“Compared to the Campbell River situation,” Ennis said. “The Field Sawmill site does not appear to be nearly as complex to restore and offers a huge potential benefit for the community.”
The projects are similar, he said, in that both are being led by nonprofit organizations. One of the Campbell River mills, known locally as Ocean Blue, closely resembled the Field Sawmill site, including a solid wall fronting the river.
But there are also critical differences.
The Campbell River City Council was committed to de-industrializing the river estuary. The city created an estuary management commission, which developed an estuary management plan. That plan included a conscious effort to relocate industrial operations away from the estuary.
So there was considerable political support in Campbell River, which was matched by the city’s financial contribution of approximately 25 percent of the land acquisition costs.
The City of Courtenay, on the other hand, was not the source of inspiration for restoring the Fields Sawmill site. Kus-kus-sum has been primarily driven by NGO and First Nations leadership.
And the City Council has not yet committed itself to any degree of financial support toward acquisition costs.
They have waived property taxes for two years while Project Watershed raises acquisition funds. But the eventual title will name the city as part owners of the property.
Nor has the Town of Comox or the Comox Valley Regional District made commitments, both of which stand to benefit as much as Courtenay from eliminating this eyesore on a main transportation corridor.
Fortunately, the K’omoks First Nations are committed and strong partners on the Kus-kus-sum project.
Not only are the K’omoks chief, council, band administration and Guardian Watchman department onside, nearly every K’omoks band member has signed a petition supporting the cause.
The Campbell River Indian Band was not as active.
If Kus-kus-sum succeeds, it will build on the restoration momentum from Campbell River, and set the stage for a much grander opportunity: to inspire and support the restoration of other abandoned sawmill sites throughout the B.C. coast.
How you can help
Kus-kus-sum needs community financial support in order to leverage the millions of dollars needed from granting organizations and the federal and provincial governments. Their website makes it easy to donate.
The Ocean Blue site in Campbell River before restoration
The Ocean Blue site after restoration
Wednesday Morning Briefing
A Canadian clean-tech company proposing to build a waste-to-energy plant in the Comox Valley plans to invest $350 million to open a dozen such facilities in the next five years. Will the north Island be one of those? Read about it here.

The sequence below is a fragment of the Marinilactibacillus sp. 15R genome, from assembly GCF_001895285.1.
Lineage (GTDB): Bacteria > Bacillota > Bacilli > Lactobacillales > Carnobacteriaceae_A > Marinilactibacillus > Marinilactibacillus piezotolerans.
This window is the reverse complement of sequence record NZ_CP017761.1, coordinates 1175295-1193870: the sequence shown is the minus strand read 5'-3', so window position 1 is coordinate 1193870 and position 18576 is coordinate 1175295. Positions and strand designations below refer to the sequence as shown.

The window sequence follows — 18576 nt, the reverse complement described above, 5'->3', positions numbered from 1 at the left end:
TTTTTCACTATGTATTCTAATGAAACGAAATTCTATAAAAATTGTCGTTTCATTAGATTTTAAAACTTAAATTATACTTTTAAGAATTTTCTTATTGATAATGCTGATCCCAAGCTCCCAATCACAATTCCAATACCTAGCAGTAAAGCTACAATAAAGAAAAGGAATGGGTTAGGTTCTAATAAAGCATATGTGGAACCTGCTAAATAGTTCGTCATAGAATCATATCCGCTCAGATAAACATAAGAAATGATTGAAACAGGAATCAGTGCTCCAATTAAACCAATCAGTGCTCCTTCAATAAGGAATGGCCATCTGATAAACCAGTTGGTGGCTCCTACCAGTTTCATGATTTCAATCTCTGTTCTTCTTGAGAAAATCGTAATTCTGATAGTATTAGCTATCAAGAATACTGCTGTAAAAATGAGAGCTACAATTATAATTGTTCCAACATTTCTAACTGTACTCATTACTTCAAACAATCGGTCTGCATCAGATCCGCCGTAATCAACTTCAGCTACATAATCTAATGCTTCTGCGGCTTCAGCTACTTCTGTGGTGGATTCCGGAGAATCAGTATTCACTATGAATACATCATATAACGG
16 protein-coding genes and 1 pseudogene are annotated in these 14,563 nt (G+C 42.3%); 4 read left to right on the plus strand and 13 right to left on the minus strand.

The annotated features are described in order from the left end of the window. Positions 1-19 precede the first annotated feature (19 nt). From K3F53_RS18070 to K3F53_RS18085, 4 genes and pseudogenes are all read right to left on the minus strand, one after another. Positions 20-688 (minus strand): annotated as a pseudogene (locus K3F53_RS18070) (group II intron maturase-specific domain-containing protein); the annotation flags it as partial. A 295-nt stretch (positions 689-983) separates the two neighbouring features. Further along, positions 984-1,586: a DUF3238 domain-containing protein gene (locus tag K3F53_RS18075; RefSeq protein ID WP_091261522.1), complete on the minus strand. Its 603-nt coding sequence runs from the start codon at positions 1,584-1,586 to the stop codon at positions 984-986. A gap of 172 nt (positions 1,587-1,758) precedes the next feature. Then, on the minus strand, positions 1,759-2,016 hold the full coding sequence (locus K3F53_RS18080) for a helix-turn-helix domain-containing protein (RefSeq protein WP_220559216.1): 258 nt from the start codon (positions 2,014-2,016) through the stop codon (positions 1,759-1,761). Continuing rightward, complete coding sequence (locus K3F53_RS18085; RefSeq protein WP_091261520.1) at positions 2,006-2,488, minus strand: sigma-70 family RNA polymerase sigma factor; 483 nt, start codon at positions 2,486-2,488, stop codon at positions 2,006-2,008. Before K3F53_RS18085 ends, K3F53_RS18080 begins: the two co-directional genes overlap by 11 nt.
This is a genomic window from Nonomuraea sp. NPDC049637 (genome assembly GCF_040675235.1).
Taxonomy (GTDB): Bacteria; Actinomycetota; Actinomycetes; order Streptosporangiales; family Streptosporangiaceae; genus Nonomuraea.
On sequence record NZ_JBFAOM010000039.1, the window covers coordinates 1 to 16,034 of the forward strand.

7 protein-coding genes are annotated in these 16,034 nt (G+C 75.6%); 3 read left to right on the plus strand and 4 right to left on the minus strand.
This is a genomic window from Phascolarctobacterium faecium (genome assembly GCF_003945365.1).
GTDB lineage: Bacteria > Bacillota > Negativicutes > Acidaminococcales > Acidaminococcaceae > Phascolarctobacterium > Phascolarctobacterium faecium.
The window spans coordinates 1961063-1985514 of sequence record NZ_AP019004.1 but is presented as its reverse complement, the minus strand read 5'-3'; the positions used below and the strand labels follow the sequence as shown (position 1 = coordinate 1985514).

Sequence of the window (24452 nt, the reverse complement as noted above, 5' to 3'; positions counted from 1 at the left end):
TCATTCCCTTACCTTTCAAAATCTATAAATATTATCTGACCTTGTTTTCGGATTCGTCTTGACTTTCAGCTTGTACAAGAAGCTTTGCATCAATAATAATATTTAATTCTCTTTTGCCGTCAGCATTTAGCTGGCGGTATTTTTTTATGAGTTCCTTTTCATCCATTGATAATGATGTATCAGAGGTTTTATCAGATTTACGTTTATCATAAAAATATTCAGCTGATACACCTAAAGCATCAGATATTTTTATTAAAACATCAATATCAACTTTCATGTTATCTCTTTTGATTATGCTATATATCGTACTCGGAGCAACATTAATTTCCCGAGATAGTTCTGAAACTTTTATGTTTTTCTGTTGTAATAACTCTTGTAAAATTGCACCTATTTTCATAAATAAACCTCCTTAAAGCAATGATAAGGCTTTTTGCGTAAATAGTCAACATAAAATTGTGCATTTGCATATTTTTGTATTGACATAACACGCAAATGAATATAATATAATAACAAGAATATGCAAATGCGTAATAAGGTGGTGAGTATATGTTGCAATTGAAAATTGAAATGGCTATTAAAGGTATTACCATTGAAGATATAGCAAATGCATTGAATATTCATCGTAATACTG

The Times-Colonist reports this morning that a Washington state senator is introducing legislation to ban open-net pen fish farms and says British Columbia should do the same. Read it here.
During the current fish farm debate, the Committee on the Status of Endangered Wildlife in Canada, has recommended listing Fraser River sockeye salmon on Canada’s Species at Risk Act. Read it here.
The award for how not to show sensitivity in promoting sensitivity training goes to the Elementary Teachers’ Federation of Ontario for a poster using the ficticious acronym ‘LGGBDTTTIQQAAPP’. Read it here.
George H.W. Bush this week passed Gerald Ford’s record of 93 years, 165 days, to become the longest-living former president in U.S. history. But Washington Post columnist David Von Drehle argues that younger leaders think faster and have a greater ability to inspire, which is why the U.S. needs younger presidents. Read it here.
A single gram of the deadly toxin used to make Botox could kill 1 million people. That’s why it’s locked down in a super-secret laboratory. Where? Read it here.
Monday Morning Briefing
Times-Colonist reporter Amy Smart talks with First Nations, Port Hardy mayor, a First Nations farm manager and others and writes about their different perspectives on fish farms. Read it here.
Steelhead LNG has scrapped plans for a floating LNG plant in the Stanch Inlet. The Malahat Nation laments a loss of jobs. Green MLA Adam Olsen says the project was implausible from the start. Read it here.
One-time Comox Valley teenager Pamela Anderson gives some advice to aspiring actors in Hollywood: “Don’t go into a hotel room alone, if someone answers the door in a bathrobe, leave, you know …?” Read it here.
A family physician in Salmon Arm writes why Canada needs electoral reform, and proportional representation, and offers up the UK as a prime example. Read it here.
Time magazine announces its annual Person of the Year on Wednesday. The weekly news magazine selected Donald Trump last year. Here’s a history of past winners.
But the more important honor might be the word of the year. Faith Salie muses about some of the possible contenders. Can you say ‘fake news?’ Read it here.
PHOTO: Fraser Cain launched Universe Today in 1999. Photos courtesy of Robert Cain and Universe Today.
Fraser Cain was raised on Hornby Island, but his mind was always on another planet. Most of the time, Cain led the life of a normal teenager. He played video games and fooled around on the two-ferry, two-hour bus ride to school in Courtenay.
But whenever he could, Cain dreamed about the stars, the planets, the universe. He loved Star Trek. Read science fiction books. He watched NASA rocket launches on television.